10Results for "10 November 1823"
Peter Scudder rose from humble beginnings to become a successful businessman and a notable member of the free black community in Princeton.
Of Princeton's more than 160 endowed professorships and lectureships, four honor men who derived their fortunes from slave labor or contributed to the legacy of slavery in New Jersey and the United States.
Princeton and the New Jersey Colonization Society
More than half of the officers and founding members of the New Jersey Colonization Society were Princeton affiliates.
Tracing Princeton’s Connections to Slavery: An Archivist’s View
The work of collecting and organizing primary source material on Princeton’s connections to slavery required coordinated efforts of faculty, students, and library staff. This essay highlights some of the ways Seeley G. Mudd Manuscript Library staff have provided valuable specialized knowledge for the Princeton & Slavery Project.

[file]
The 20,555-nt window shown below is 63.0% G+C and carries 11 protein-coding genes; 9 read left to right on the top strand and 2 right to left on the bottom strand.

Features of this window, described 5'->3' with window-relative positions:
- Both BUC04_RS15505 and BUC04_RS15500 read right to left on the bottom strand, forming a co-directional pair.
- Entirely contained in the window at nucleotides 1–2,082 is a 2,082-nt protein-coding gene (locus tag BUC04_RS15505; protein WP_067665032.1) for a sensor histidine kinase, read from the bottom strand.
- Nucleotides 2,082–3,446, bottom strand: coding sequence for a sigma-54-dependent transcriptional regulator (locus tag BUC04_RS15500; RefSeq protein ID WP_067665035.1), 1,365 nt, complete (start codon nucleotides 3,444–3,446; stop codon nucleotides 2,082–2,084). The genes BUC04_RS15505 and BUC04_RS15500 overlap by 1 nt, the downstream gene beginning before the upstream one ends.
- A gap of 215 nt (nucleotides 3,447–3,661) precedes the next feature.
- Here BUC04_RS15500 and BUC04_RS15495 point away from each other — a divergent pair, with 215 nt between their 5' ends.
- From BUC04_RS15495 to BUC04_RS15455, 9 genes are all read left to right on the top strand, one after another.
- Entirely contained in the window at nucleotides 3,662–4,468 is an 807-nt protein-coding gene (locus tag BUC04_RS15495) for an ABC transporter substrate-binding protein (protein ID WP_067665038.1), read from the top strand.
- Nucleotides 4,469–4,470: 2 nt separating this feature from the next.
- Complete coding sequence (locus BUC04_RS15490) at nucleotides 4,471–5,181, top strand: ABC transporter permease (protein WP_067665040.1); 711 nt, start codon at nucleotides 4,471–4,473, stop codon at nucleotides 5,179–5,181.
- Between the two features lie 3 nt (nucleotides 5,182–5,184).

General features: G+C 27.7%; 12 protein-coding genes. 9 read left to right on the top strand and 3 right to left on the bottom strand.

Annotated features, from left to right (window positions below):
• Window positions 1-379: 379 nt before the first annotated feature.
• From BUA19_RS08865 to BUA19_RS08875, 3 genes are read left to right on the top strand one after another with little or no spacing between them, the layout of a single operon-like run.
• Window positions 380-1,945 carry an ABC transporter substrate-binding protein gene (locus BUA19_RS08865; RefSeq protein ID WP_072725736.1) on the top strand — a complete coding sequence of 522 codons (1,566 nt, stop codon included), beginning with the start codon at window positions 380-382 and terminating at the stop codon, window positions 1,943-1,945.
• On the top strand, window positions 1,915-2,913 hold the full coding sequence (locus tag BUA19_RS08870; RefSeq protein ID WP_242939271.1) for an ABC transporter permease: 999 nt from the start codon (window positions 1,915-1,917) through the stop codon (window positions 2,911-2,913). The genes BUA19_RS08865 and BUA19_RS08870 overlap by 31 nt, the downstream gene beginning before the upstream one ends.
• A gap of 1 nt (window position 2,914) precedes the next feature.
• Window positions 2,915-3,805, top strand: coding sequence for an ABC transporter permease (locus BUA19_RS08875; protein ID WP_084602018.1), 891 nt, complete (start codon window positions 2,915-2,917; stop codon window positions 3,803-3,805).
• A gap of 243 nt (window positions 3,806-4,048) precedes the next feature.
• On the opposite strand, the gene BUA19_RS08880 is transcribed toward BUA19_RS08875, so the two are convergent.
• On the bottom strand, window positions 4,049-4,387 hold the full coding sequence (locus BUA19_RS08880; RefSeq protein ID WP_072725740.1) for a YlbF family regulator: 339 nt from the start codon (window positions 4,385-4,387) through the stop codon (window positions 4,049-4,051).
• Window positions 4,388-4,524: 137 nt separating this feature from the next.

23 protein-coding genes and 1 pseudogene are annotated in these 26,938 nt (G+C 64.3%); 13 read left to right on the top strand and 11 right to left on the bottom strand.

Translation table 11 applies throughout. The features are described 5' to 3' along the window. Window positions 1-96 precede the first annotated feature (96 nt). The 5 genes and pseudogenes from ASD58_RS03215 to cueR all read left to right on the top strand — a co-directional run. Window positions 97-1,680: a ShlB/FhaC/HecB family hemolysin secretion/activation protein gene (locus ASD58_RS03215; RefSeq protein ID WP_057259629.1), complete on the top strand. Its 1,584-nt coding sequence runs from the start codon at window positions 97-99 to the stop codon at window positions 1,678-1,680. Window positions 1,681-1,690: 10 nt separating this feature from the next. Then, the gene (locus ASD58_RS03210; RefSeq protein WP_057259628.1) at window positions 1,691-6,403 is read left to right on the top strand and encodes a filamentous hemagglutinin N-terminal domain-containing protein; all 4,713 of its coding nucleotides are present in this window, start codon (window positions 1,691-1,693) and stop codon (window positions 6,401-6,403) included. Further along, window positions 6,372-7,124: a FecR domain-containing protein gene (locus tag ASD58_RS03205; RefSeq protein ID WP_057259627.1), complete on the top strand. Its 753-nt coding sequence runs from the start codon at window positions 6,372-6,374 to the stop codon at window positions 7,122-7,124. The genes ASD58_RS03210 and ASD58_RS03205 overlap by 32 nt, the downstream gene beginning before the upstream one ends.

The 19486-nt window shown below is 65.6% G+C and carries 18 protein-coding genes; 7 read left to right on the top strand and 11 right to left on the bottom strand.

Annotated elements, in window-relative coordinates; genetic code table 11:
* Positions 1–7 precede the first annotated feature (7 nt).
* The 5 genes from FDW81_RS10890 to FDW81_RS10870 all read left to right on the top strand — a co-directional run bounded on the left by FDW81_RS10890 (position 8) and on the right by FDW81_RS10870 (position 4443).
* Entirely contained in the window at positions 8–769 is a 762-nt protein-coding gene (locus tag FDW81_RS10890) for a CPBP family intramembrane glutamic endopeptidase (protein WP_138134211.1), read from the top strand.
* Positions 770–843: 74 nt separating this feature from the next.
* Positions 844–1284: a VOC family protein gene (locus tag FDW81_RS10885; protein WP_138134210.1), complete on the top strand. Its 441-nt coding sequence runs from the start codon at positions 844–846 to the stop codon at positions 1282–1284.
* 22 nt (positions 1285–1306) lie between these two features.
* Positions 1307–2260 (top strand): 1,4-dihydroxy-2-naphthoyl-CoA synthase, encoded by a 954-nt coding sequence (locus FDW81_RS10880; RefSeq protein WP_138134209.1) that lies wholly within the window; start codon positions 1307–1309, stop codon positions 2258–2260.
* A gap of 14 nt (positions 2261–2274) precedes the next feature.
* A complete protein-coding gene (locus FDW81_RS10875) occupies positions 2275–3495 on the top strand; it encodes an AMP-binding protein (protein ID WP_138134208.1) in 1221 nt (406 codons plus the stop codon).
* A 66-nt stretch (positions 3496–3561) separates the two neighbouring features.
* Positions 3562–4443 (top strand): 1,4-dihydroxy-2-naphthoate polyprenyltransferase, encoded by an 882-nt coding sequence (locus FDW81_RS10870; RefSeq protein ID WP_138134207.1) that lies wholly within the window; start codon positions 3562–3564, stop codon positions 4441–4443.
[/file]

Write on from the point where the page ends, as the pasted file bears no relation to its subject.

Betsey Stockton (1798?-1865), a former slave of Princeton president Ashbel Green, became a prominent and respected educator in Princeton, Philadelphia, and the Sandwich Islands (present-day Hawaii).
Indenture for Jack Rouse
Twelve-year indenture contract for Jack Rouse, a nine-year-old African American boy. Rouse's mother indentured him to "Phebe McLean," likely the widow of college professor John Maclean Sr.